Glyndŵr University students celebrate Chinese New Year with spectacular show
Chinese students from Glyndŵr University celebrated their home country’s New Year with a spectacular show at a Wrexham shopping centre.
The university teamed up with The Real China restaurant at Eagles Meadow to welcome in the Year of the Horse on Friday January 31.
Glyndŵr University welcomes a sizeable number of Chinese students every year and many were present for the open air show in cold and wet conditions outside the restaurant.
The celebration featured a lion dance, a live demonstration of the Chinese martial art Kung Fu and two performances of traditional Chinese music.
Professor Michael Scott, Vice-Chancellor of Glyndŵr University, said: “We are delighted with our Chinese students and we were glad so many of them were able to join us for the New Year celebrations. They do so well in their studies and are an integral part of the vibrant and international student community which we are lucky enough to have at Glyndŵr.
“I’ve seen them at the stadium supporting Wrexham’s football team but they do so much more as well, contributing heavily to arts and music around the university.”
Ian Lucas, MP for Wrexham, said: “I’d like to say a big thanks to Glyndŵr University for organising the Chinese New Year celebrations. The university has built excellent networks with China over recent years and this has benefited the whole of Wrexham tremendously.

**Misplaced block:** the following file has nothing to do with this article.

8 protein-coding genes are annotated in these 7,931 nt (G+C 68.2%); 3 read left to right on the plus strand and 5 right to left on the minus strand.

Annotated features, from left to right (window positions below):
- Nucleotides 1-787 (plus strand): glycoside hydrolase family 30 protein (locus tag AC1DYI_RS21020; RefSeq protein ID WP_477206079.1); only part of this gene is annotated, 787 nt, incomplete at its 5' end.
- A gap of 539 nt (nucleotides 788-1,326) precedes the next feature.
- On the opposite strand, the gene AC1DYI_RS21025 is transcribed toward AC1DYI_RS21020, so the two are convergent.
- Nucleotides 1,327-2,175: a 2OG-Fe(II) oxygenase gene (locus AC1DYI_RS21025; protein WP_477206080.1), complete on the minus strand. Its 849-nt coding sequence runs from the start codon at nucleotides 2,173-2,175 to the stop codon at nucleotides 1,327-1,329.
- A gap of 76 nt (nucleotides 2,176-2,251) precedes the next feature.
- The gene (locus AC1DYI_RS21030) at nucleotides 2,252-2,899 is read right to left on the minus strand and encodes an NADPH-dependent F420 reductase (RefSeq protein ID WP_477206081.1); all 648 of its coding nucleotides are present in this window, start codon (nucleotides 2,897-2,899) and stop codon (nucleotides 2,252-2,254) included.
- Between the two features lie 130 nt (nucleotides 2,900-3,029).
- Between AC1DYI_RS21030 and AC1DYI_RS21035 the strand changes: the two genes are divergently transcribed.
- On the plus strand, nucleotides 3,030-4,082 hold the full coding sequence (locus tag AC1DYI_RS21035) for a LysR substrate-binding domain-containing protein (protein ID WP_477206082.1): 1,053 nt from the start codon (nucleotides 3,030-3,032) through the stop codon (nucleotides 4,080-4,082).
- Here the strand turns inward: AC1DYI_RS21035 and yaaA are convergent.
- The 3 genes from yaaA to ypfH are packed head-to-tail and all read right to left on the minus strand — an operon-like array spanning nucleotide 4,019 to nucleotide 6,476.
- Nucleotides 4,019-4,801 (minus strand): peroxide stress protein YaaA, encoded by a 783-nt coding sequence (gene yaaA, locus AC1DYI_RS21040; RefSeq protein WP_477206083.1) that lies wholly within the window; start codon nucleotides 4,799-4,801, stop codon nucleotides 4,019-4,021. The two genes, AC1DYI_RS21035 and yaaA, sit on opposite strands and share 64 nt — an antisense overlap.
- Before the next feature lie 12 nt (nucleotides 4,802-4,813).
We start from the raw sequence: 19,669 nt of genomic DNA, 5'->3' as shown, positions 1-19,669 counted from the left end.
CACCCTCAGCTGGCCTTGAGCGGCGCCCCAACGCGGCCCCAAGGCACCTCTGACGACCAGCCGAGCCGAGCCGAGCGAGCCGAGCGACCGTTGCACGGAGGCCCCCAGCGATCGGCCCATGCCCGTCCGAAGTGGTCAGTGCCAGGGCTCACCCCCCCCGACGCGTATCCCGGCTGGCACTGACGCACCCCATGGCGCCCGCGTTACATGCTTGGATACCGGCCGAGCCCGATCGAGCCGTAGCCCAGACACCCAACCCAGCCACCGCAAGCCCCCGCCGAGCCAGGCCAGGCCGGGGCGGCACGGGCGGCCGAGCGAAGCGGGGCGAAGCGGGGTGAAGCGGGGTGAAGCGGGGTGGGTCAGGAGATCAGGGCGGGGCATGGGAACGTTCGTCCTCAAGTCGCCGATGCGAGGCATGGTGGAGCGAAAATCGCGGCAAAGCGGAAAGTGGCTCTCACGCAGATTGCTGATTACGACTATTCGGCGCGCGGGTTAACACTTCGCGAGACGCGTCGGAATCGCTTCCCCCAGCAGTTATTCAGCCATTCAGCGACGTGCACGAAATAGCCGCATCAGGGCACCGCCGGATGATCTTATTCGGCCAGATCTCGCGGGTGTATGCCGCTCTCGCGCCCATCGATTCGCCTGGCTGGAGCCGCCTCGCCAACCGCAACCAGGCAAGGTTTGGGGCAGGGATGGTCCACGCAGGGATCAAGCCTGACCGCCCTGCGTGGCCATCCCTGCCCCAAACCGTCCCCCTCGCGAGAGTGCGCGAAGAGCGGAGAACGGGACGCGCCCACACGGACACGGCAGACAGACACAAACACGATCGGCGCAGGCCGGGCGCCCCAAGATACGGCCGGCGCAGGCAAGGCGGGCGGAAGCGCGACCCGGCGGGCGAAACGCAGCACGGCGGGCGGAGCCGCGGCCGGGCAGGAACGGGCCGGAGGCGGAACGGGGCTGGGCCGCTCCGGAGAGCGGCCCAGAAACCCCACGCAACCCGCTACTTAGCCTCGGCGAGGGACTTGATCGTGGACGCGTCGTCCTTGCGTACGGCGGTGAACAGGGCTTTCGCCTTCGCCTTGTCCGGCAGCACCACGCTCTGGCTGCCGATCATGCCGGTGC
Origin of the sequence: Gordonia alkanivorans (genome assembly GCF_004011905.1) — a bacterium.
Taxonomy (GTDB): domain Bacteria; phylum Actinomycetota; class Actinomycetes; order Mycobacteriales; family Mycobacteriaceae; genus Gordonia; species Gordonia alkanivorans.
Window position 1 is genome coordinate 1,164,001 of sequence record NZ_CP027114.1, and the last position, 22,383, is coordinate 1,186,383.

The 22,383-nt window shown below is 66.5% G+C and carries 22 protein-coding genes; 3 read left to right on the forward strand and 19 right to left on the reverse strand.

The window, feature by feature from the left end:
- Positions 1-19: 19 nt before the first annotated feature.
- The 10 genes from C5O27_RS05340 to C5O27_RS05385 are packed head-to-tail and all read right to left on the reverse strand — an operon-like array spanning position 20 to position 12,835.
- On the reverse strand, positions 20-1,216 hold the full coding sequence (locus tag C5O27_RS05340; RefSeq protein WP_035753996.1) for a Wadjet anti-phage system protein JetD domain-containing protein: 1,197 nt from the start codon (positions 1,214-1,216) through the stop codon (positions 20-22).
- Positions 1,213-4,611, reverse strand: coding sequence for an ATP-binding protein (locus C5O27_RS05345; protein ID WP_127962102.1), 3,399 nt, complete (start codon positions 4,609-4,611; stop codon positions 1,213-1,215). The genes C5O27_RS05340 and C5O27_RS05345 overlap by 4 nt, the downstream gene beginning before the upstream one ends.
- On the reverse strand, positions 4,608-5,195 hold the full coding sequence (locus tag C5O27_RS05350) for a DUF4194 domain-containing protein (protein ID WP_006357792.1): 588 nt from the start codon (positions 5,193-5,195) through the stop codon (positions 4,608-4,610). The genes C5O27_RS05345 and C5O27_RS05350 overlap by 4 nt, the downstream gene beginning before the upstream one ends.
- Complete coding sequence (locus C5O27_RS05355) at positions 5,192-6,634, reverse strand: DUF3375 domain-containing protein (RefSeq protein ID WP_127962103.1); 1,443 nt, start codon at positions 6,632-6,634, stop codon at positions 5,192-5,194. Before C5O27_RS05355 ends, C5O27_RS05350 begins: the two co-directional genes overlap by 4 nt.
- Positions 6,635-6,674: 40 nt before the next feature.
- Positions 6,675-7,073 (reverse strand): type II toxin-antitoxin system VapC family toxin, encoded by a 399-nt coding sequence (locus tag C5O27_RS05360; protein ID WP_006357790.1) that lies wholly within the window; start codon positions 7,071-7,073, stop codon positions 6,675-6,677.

“On what was a very cold and wet day, I’ve no doubt that the warmth shown by The Real China restaurant ensured everyone involved had a wonderful time.”
The celebration, which took place around lunchtime, was the brainchild of The Real China’s new manager, 28-year-old Jian Qiao, who hails originally from the Chinese capital of Bejing and has been in Britain since he came here as a teenager to study.
He wanted to mark the Chinese New Year in a traditional and eye-catching way which would provide a strong reminder of home for students from his country currently at Glyndŵr University.
Jian said: “I thought that a performance of the lion dance would be perfect for the occasion as it goes right back into ancient Chinese history and is a wonderful thing to see.
“The university along with Wrexham County Borough Council and Eagles Meadow helped us organise this special day and I’d like to say a big thank you to all of them.”
The lion dance is usually performed during the Chinese New Year and at other traditional, cultural and religious festivals.
Believed to originate in India or Persia, the dance may have been introduced to China as long ago as the third century.
It is performed accompanied by the music of beating of drums, cymbals and gongs synchronising with the lion’s movements and actions.During the Chinese New Year lion dance troupes visit houses and shops in the community to perform the traditional custom of "cai qing" which literally means "plucking the greens", a quest by the lion to pluck the auspicious green vegetables like lettuce and auspicious fruit like oranges tied to a red envelope containing money, either hung highly or just put on a table in front of the premises.